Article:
Sammaye Sammaye - 7 months ago 50
reST (reStructuredText) Question

CaekPHP 3 make resource routes work with and without params

I have some code in my routes file:

Router::scope('/v1', function (RouteBuilder $routes) {
$routes->resources( 'Files');
});


And then a FilesController with a delete function like:

public function delete($id){
echo "here"; exit();
}


When I do:

DELETE http://192.168.1.197/v1/files/1


The response is
here
, however, if I do:

DELETE http://192.168.1.197/v1/files


The response is that it is missing the V1Controller.

What I would expect instead is for CakePHP to turn around and say "oops, you have passed the wrong number of required parameters".

Something very weird seems to be going on here and I am not quite sure what. How can I make the two do the same thing and point to the controller?

Answer Source

CakePHP operates very differently on exceptions when debug mode is enabled. When debug is true all exceptions are rendered with debug information, stack tracing and developer friendly messages.

When debug mode is false the exception is rendered as a standard HTTP response type. With handles for 400 and 500 error codes.

When the router can't find a match for a route there is no controller involved. The HTTP request never gets past the dispatching phase. It's the dispatcher that throws a 400 type exception.

In your given example the framework is throwing a MissingControllerException with the HTTP code of 404.

400 error codes are rendered via the ErrorController. CakePHP comes a with a default error controller, but if you generate a new application using the composer template, then you should have a default ErrorController in your app's controller holder.

In your templates there should be a src/Template/Error/error400.ctp file which displays the response for 400 codes. Keep in mind, that this template is not used when debug mode is enabled.

You can modify this template to find "closely" matching routes and offer them as recommendations to the user as feedback in the error message.

You can iterate all configured Routes easily like this:

    foreach (Router::routes() as $route) {
        $name = isset($route->options['_name']) ? $route->options['_name'] : $route->getName();
        $output[] = [$name, $route->template, json_encode($route->defaults)];
    }

Above taken from cakephp/src/Shell/RoutesShell.php:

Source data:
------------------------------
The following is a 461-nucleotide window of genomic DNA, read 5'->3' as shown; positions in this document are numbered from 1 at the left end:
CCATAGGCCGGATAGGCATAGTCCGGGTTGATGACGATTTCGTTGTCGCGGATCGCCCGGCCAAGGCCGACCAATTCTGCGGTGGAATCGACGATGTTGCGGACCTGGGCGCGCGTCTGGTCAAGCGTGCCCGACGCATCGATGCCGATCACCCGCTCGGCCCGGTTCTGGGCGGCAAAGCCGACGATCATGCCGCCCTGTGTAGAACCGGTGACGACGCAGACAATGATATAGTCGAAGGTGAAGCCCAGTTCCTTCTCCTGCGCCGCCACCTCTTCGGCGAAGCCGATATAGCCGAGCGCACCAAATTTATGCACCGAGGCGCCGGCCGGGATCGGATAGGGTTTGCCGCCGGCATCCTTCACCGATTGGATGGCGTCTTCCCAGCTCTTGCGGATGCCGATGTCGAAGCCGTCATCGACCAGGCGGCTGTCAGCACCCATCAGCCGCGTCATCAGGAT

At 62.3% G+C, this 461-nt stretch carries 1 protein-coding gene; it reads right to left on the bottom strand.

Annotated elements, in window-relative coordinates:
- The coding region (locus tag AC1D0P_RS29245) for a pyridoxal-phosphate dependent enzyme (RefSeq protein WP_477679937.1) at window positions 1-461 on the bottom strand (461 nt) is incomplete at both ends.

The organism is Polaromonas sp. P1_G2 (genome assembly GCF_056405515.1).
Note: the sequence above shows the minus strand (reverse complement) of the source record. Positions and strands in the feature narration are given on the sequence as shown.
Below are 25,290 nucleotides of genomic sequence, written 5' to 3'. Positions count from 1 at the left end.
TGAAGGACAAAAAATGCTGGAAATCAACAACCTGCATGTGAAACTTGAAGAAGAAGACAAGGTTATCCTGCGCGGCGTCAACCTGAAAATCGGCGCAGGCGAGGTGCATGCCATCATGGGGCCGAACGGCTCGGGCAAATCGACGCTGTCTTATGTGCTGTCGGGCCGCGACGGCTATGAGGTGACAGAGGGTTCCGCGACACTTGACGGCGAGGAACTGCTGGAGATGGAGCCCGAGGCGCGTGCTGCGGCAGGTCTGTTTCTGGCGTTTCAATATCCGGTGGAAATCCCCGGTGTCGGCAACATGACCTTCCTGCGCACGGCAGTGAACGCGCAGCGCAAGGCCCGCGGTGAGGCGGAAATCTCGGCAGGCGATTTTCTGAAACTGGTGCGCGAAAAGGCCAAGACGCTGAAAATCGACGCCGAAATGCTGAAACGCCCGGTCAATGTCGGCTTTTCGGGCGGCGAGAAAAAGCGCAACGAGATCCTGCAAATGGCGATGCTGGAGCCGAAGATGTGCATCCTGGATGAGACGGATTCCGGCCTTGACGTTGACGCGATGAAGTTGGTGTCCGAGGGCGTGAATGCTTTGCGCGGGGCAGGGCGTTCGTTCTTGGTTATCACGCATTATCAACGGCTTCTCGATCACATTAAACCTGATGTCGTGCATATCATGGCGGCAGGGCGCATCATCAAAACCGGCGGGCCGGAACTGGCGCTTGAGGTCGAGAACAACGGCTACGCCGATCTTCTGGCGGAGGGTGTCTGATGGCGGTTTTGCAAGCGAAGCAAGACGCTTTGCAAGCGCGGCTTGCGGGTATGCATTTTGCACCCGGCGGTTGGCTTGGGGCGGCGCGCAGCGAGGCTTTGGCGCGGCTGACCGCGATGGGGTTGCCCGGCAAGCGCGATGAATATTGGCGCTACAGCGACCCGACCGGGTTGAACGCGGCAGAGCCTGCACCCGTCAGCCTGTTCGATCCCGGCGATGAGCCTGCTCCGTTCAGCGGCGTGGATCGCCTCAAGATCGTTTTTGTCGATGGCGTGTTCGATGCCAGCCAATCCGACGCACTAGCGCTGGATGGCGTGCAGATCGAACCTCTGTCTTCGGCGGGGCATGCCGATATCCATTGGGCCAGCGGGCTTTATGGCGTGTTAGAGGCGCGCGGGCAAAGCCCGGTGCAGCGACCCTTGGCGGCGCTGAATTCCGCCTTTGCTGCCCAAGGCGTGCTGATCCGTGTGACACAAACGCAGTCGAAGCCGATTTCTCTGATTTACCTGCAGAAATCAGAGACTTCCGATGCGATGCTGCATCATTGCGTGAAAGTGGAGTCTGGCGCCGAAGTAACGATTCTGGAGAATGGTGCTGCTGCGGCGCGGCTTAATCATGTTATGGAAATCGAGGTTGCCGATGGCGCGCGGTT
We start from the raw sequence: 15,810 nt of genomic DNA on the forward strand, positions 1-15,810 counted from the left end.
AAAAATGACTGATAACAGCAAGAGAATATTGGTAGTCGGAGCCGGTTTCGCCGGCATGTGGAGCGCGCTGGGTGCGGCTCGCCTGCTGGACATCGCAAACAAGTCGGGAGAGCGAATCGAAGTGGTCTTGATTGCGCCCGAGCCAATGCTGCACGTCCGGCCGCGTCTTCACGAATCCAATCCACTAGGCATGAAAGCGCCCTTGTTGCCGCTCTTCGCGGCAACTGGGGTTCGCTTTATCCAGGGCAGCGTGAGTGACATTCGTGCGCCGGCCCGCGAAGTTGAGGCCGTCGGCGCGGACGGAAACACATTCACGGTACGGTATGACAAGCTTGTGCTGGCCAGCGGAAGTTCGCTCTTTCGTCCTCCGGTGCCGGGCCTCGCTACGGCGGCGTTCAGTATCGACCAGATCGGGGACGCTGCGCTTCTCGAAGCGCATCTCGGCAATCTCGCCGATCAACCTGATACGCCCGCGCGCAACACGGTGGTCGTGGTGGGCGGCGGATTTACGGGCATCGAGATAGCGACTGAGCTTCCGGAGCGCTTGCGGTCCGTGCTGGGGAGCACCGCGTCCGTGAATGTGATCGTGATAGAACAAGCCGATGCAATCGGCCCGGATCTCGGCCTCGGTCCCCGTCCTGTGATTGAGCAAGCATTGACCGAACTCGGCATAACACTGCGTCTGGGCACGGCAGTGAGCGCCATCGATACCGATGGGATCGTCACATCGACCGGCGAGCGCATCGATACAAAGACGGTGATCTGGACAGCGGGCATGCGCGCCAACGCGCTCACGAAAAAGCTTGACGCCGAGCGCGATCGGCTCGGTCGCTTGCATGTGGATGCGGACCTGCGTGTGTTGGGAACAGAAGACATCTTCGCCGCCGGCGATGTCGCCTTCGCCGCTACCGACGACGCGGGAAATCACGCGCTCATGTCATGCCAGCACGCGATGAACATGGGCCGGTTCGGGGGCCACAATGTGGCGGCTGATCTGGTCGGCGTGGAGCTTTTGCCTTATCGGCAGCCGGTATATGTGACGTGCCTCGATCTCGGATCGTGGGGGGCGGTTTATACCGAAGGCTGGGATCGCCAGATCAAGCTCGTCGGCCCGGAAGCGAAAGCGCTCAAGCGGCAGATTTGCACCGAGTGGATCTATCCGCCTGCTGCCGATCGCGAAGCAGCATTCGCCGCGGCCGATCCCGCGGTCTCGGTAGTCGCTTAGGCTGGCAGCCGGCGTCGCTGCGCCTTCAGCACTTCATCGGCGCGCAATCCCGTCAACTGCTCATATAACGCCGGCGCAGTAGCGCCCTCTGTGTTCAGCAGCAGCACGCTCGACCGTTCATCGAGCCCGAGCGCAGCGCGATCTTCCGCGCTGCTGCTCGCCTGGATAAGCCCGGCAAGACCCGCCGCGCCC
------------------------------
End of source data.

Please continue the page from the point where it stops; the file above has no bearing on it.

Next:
Since this is technically a 404 error. There is no matching route and what you can do is try to find routes that are "close" to a match. The problem here is that you are subject to the same route matching challenges as the Router class.

The Router class uses dynamic routing techniques that take parts of the URL parameters and fills them in as names of controllers, names of actions and user defined parameters.

This can change significantly depending upon what kind of default router class you are using.

For example, you might be using the DashedRoute routing class which does the following:

/**
 * This route class will transparently inflect the controller, action and plugin
 * routing parameters, so that requesting `/my-plugin/my-controller/my-action`
 * is parsed as `['plugin' => 'MyPlugin', 'controller' => 'MyController', 'action' => 'myAction']`
 */
class DashedRoute extends Route

You might instead be using the InflectedRoute routing class which does the following:

/**
 * This route class will transparently inflect the controller and plugin routing
 * parameters, so that requesting `/my_controller` is parsed as `['controller' => 'MyController']`
 */
class InflectedRoute extends Route

Since there are cases where routing could be using dynamic routing. It's not possible to know if a URL segment is a controller, action or named parameters.

Add to the complexity that you're also using a scoped segment named /v1 it becomes even more challenging to predict what the intended route is.

You can either create custom routes to catch these edge cases and render an informative error message, or you can try to add logic to the error400.ctp to display a more informative error message.

There is also a final option. Where CakePHP allows you to write your own custom Route classes, and/or modify the middleware with your own dispatcher.

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